Causes of Demand for International Bribery


Abstract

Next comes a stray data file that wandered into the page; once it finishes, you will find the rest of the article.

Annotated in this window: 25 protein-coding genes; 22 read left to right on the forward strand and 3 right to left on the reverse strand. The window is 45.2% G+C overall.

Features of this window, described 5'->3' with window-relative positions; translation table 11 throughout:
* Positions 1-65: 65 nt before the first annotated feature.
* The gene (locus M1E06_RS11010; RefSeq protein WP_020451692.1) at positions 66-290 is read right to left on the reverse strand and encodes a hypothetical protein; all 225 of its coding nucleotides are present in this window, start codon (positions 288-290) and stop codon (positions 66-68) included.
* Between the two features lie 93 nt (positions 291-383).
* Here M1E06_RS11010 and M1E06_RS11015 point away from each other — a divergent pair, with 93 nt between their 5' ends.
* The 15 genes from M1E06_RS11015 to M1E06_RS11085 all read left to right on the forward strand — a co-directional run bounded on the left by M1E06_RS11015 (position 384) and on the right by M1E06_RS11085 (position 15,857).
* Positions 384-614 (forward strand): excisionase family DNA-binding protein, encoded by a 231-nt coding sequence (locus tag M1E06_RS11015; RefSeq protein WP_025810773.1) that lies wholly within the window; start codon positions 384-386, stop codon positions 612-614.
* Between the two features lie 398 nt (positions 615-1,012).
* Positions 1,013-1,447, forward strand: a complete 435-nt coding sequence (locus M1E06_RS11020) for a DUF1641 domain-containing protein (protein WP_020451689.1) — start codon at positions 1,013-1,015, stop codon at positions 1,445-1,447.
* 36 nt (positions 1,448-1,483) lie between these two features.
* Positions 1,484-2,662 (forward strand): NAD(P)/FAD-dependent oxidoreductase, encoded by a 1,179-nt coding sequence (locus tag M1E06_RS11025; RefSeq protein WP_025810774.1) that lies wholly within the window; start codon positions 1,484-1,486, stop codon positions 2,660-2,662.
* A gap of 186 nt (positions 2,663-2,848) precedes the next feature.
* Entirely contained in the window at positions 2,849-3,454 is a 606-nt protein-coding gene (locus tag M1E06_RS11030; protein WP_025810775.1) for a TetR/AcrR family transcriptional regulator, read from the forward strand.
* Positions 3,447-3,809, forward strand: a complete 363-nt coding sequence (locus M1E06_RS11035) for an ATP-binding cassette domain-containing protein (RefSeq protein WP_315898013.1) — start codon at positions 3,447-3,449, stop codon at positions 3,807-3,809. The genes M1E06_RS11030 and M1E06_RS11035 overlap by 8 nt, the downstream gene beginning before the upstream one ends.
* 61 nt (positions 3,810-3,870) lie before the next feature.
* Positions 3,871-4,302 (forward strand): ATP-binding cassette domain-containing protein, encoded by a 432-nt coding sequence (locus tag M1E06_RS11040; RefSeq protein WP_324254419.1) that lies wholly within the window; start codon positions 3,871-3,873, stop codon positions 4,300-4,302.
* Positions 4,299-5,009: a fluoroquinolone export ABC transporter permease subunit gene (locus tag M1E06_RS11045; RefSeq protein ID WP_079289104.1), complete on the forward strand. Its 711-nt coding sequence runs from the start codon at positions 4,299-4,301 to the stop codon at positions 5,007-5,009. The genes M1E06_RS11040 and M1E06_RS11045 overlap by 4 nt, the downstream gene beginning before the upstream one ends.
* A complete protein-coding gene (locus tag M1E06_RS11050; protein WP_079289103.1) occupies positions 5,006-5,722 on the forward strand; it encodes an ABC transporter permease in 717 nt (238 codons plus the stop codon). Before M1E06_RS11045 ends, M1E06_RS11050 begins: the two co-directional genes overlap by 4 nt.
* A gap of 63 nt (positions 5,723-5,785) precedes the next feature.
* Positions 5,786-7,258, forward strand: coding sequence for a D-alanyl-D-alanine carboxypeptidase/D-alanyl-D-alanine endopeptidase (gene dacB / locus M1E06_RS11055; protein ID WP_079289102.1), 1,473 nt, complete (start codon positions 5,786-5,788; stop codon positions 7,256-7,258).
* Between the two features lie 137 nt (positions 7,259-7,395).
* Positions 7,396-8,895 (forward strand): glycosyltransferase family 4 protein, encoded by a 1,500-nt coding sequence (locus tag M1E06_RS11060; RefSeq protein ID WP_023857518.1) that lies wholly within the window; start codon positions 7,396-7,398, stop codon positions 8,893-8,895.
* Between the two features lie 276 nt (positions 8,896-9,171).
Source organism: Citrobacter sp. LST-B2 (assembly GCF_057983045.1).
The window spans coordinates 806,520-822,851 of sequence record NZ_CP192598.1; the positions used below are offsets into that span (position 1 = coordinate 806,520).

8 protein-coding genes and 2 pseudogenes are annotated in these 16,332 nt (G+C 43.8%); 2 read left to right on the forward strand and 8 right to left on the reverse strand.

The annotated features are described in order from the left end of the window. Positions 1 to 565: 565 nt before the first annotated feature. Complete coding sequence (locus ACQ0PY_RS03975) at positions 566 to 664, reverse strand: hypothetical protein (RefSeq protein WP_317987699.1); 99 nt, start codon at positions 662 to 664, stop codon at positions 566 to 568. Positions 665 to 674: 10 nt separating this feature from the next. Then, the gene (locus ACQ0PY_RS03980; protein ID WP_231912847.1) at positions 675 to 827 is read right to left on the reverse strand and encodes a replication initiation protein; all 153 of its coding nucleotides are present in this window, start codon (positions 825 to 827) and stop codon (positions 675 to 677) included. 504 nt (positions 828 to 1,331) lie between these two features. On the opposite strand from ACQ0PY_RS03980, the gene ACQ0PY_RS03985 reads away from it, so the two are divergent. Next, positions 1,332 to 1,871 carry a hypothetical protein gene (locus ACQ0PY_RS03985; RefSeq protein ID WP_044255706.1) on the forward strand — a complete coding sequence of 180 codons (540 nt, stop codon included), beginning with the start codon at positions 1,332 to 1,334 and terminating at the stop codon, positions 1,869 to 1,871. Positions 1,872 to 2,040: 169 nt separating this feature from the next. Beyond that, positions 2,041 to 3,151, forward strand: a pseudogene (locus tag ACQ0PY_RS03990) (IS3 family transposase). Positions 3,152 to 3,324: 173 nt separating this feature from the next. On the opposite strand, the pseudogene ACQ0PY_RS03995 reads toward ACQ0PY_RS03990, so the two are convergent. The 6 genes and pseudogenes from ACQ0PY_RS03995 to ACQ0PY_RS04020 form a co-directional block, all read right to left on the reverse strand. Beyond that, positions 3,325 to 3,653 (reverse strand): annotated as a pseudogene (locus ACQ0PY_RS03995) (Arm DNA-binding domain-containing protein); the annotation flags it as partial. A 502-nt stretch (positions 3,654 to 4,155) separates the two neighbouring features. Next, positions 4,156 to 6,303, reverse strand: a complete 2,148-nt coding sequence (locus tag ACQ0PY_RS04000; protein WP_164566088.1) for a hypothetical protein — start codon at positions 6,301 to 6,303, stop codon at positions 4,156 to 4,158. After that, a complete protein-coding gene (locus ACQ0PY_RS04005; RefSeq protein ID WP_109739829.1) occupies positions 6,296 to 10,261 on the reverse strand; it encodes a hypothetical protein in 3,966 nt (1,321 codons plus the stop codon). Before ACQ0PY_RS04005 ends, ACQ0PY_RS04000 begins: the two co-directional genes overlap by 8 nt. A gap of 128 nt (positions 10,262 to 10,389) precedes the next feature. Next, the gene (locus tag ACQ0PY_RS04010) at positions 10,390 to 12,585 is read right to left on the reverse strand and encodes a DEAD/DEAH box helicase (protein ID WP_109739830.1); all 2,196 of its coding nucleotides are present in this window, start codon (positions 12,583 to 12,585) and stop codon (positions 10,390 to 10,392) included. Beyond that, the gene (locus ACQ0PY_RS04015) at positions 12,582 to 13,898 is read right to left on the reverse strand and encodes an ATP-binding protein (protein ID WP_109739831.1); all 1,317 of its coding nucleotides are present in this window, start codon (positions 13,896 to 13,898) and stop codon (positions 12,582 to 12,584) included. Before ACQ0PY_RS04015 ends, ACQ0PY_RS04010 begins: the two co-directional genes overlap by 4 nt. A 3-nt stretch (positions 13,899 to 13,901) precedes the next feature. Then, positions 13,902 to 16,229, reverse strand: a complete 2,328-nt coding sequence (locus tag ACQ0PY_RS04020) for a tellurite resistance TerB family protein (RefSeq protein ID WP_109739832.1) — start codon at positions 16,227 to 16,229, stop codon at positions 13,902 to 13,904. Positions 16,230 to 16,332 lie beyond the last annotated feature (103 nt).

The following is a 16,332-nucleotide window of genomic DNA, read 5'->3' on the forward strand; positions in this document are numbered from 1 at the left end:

Corruption and bribery are not new to business. Bribes have been paid throughout recorded history. A large part of corruption includes bribe giving. Bribe giving, in the context of this paper, entails the payment giving or promising something of value to a government official to give favorable preference to the bribe giver. Although there has been some debate concerning whether or not bribery causes an economic drag on the economies of nations most evidence supports the contention that it is an economic drag. Bribery requires two parties the giver of the bribe, supply, and the receiver of the bribe, demand. Legislation and international agreements are designed to curb bribery are primarily directed at supply. The purpose of this paper is to identify, through a literature review, some of the demand determinates of bribery. From the literature four demand determinates have been identified; three are strong independent variables and one, political freedom, is less strong depending on its definition. The dimension of culture encompasses four components which were identified by Hofestede: Power distance, collectivism, masculinity, and uncertainty avoidance. The evidence indicates that to combat corruption and bribery all of the independent variables must be addressed. The most difficult variable to change is culture. A culture that supports bribery and corruption may continue to support bribery even if the economic and social variables are positively addressed. Since culture is imbedded and reinforced by a culture that variable may take a long time to change. The findings suggest that since culture plays a large part, as a demand determinate of bribery, in the reduction of bribe taking a generic approach to reducing bribery may not be effective. A regional approach to studying the demand determinates of bribery may be more effective in identifying localized demand determinates and the most effective means to combat bribery on a regional scale
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